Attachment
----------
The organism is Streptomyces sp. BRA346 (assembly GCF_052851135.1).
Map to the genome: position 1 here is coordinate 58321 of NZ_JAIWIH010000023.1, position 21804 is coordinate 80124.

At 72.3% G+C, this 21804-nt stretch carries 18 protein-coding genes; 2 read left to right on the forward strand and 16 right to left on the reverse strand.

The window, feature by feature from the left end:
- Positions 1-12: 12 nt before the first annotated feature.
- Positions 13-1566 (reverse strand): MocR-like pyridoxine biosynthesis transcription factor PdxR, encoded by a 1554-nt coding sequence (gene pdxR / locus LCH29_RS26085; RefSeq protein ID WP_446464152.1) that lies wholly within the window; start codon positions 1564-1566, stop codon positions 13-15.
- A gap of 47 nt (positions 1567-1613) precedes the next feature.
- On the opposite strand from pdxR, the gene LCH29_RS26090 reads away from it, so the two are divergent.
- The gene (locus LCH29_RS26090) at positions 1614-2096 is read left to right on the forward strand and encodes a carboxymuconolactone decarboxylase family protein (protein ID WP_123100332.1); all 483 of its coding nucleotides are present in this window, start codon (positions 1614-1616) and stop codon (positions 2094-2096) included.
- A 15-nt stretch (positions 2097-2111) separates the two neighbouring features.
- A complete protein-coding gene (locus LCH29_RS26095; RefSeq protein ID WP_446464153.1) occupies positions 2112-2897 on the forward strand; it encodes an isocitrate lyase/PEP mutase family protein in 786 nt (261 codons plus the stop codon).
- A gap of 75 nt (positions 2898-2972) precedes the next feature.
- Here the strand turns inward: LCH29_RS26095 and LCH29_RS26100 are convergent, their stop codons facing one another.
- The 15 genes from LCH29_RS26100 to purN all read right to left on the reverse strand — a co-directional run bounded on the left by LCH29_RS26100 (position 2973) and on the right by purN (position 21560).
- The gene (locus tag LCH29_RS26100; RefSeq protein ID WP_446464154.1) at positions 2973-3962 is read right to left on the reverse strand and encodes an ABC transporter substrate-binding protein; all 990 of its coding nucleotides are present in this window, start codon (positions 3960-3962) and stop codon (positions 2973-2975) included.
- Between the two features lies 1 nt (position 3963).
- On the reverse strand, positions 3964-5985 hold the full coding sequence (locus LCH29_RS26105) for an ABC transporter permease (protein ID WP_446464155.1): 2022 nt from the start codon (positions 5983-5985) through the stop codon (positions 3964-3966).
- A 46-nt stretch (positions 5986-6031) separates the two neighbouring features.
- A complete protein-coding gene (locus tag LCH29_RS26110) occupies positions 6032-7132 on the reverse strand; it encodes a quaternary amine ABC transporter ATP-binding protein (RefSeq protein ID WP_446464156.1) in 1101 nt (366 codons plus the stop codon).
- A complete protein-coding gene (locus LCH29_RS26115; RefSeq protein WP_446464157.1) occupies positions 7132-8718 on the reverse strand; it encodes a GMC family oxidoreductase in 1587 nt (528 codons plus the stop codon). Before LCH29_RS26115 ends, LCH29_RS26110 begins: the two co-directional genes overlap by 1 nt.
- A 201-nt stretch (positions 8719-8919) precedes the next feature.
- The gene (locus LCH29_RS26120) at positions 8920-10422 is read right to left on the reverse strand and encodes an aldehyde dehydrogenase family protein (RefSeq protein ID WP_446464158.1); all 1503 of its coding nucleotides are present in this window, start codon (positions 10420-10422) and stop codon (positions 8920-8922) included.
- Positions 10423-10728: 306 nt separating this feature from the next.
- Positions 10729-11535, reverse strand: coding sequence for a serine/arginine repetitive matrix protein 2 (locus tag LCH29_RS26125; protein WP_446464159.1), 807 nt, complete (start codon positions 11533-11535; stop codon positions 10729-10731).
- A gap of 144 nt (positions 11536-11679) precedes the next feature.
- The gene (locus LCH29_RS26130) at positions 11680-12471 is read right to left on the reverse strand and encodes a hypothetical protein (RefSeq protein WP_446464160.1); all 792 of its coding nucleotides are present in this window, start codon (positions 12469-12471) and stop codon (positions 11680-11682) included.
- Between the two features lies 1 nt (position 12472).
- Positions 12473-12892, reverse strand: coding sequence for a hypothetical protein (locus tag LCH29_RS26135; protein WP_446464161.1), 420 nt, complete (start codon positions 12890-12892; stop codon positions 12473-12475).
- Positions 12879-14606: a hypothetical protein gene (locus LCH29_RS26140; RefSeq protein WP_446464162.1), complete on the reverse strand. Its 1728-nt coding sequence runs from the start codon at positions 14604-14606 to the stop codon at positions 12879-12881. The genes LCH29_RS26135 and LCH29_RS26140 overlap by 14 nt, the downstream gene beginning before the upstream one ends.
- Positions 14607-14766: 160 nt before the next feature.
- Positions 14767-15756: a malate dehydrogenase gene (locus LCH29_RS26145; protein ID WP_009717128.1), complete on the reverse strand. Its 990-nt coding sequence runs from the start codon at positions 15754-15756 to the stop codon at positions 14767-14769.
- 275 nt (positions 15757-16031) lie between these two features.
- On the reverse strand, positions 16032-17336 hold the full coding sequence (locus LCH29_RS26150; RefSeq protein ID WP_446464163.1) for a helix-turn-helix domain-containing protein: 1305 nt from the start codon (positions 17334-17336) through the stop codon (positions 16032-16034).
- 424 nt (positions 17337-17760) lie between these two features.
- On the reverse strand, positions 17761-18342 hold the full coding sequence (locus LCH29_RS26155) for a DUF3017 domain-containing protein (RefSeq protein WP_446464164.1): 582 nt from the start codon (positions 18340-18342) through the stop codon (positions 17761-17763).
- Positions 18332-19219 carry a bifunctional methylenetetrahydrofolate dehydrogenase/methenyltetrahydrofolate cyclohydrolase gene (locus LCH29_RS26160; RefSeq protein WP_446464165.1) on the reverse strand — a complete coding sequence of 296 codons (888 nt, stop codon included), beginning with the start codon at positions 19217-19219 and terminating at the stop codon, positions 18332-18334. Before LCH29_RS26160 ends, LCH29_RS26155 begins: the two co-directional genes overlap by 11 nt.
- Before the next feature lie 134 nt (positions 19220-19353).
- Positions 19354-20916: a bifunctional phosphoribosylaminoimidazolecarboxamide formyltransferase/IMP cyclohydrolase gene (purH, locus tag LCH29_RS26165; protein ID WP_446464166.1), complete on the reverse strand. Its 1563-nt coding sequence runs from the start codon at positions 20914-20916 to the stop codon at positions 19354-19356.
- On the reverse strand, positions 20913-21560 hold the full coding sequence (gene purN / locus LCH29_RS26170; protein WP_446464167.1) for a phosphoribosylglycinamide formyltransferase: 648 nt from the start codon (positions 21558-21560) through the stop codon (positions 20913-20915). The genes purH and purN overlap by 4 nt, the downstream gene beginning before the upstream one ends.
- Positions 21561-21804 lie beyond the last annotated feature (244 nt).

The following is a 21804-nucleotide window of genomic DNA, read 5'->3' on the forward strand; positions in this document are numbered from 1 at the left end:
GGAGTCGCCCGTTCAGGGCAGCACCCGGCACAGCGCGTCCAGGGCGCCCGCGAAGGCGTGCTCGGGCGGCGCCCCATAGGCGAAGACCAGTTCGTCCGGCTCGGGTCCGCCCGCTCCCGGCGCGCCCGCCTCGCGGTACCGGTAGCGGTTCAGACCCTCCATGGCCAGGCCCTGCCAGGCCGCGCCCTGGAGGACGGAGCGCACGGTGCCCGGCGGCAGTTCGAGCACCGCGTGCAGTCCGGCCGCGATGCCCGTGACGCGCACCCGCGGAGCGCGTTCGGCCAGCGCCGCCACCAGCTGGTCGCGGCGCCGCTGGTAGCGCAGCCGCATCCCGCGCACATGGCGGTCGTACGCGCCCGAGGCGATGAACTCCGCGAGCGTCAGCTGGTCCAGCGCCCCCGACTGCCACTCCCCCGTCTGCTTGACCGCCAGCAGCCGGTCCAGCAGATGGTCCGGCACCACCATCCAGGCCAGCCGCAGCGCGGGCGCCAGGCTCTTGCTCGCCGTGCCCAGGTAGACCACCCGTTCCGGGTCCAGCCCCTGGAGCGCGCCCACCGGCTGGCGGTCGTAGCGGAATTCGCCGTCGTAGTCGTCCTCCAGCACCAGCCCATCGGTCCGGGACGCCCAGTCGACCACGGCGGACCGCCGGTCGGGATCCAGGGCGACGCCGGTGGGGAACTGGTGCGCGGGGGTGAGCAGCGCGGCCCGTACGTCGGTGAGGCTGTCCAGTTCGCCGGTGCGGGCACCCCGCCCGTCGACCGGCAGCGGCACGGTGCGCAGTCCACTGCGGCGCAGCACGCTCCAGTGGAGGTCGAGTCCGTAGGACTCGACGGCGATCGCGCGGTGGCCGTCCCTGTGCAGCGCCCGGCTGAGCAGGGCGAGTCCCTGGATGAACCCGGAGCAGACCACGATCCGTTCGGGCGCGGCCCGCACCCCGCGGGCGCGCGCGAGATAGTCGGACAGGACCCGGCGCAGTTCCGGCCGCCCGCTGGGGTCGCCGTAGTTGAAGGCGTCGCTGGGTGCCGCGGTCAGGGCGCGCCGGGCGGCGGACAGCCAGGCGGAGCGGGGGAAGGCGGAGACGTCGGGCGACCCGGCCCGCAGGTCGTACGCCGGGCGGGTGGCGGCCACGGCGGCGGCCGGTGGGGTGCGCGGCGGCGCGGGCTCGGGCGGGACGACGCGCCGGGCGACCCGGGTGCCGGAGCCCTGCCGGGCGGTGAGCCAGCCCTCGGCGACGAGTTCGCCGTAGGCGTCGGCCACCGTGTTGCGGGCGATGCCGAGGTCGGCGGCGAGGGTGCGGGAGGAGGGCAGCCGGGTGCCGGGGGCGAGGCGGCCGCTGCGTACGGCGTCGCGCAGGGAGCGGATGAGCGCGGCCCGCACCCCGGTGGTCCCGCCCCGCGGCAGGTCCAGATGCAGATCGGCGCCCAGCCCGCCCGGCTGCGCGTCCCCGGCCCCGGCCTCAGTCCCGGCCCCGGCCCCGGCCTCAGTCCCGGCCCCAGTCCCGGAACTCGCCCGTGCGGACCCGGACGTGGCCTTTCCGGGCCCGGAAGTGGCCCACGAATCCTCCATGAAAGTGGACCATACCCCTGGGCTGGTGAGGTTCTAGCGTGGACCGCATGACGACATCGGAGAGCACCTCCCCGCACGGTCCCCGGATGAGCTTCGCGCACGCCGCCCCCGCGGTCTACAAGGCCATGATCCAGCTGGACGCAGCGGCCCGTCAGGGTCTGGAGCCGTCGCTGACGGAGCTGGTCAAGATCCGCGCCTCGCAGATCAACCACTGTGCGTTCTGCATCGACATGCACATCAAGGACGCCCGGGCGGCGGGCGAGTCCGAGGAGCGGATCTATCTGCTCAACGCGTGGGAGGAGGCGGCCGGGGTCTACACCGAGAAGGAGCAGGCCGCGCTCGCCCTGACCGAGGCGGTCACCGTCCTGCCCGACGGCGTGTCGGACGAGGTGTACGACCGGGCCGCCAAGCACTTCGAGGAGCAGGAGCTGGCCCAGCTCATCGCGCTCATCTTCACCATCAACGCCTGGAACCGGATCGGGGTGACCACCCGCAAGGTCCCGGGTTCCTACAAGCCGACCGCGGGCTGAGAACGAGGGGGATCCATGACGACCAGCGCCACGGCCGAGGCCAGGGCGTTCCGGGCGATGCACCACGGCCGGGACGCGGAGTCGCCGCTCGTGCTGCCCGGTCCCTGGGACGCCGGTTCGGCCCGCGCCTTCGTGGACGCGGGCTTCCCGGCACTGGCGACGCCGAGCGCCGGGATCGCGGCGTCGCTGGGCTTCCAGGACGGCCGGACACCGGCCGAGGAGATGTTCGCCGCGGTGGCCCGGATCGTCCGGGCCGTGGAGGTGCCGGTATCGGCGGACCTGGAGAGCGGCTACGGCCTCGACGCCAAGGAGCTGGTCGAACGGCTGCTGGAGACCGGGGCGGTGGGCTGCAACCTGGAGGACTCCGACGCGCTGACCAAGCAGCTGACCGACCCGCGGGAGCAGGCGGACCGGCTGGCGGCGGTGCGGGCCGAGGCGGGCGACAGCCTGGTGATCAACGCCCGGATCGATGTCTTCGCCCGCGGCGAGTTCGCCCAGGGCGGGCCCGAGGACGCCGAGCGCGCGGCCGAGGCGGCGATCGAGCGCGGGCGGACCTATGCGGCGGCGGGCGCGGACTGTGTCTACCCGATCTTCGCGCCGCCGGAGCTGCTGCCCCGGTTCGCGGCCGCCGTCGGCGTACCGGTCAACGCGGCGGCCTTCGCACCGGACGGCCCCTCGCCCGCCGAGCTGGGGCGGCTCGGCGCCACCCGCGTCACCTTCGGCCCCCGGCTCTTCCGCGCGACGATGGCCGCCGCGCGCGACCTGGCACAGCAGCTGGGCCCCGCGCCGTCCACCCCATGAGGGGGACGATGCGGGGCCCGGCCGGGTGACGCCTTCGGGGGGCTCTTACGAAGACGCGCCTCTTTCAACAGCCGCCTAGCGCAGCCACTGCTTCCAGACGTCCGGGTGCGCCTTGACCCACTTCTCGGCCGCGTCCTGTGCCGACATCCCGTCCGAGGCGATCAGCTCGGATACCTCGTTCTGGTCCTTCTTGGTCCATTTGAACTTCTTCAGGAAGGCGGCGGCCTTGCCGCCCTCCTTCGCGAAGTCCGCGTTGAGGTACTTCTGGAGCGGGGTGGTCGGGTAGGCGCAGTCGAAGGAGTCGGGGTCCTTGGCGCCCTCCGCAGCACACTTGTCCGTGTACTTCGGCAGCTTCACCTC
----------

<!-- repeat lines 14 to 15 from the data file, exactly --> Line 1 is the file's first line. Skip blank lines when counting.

- The 15 genes from LCH29_RS26100 to purN all read right to left on the reverse strand — a co-directional run bounded on the left by LCH29_RS26100 (position 2973) and on the right by purN (position 21560).
- The gene (locus tag LCH29_RS26100; RefSeq protein ID WP_446464154.1) at positions 2973-3962 is read right to left on the reverse strand and encodes an ABC transporter substrate-binding protein; all 990 of its coding nucleotides are present in this window, start codon (positions 3960-3962) and stop codon (positions 2973-2975) included.